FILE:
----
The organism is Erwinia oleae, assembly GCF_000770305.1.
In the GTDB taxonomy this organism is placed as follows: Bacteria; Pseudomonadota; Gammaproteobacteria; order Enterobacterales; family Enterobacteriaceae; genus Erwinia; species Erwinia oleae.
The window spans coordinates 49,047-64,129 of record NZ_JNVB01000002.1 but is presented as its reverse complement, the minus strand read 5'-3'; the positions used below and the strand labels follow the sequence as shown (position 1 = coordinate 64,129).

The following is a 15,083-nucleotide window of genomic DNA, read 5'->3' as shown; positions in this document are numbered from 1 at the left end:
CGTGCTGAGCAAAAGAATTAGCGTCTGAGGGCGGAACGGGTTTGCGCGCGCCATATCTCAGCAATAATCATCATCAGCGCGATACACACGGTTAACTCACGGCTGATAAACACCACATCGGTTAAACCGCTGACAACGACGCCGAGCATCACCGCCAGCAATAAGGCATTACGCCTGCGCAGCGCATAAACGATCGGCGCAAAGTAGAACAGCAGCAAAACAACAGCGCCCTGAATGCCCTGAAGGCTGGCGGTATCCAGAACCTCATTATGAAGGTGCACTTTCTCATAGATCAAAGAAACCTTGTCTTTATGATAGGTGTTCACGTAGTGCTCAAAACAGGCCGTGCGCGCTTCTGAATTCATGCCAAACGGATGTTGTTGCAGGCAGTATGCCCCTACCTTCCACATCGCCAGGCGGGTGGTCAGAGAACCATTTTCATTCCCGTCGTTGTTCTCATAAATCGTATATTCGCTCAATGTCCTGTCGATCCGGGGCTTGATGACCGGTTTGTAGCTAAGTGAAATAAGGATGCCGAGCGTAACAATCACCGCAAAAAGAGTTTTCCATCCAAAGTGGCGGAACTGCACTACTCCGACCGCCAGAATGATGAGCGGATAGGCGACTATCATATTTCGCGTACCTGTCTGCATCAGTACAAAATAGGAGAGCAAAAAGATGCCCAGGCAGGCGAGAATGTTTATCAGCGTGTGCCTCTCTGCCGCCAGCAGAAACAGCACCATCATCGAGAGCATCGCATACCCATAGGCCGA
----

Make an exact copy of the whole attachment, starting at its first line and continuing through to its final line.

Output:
The organism is Erwinia oleae, assembly GCF_000770305.1.
In the GTDB taxonomy this organism is placed as follows: Bacteria; Pseudomonadota; Gammaproteobacteria; order Enterobacterales; family Enterobacteriaceae; genus Erwinia; species Erwinia oleae.
The window spans coordinates 49,047-64,129 of record NZ_JNVB01000002.1 but is presented as its reverse complement, the minus strand read 5'-3'; the positions used below and the strand labels follow the sequence as shown (position 1 = coordinate 64,129).

The following is a 15,083-nucleotide window of genomic DNA, read 5'->3' as shown; positions in this document are numbered from 1 at the left end:
CGTGCTGAGCAAAAGAATTAGCGTCTGAGGGCGGAACGGGTTTGCGCGCGCCATATCTCAGCAATAATCATCATCAGCGCGATACACACGGTTAACTCACGGCTGATAAACACCACATCGGTTAAACCGCTGACAACGACGCCGAGCATCACCGCCAGCAATAAGGCATTACGCCTGCGCAGCGCATAAACGATCGGCGCAAAGTAGAACAGCAGCAAAACAACAGCGCCCTGAATGCCCTGAAGGCTGGCGGTATCCAGAACCTCATTATGAAGGTGCACTTTCTCATAGATCAAAGAAACCTTGTCTTTATGATAGGTGTTCACGTAGTGCTCAAAACAGGCCGTGCGCGCTTCTGAATTCATGCCAAACGGATGTTGTTGCAGGCAGTATGCCCCTACCTTCCACATCGCCAGGCGGGTGGTCAGAGAACCATTTTCATTCCCGTCGTTGTTCTCATAAATCGTATATTCGCTCAATGTCCTGTCGATCCGGGGCTTGATGACCGGTTTGTAGCTAAGTGAAATAAGGATGCCGAGCGTAACAATCACCGCAAAAAGAGTTTTCCATCCAAAGTGGCGGAACTGCACTACTCCGACCGCCAGAATGATGAGCGGATAGGCGACTATCATATTTCGCGTACCTGTCTGCATCAGTACAAAATAGGAGAGCAAAAAGATGCCCAGGCAGGCGAGAATGTTTATCAGCGTGTGCCTCTCTGCCGCCAGCAGAAACAGCACCATCATCGAGAGCATCGCATACCCATAGGCCGA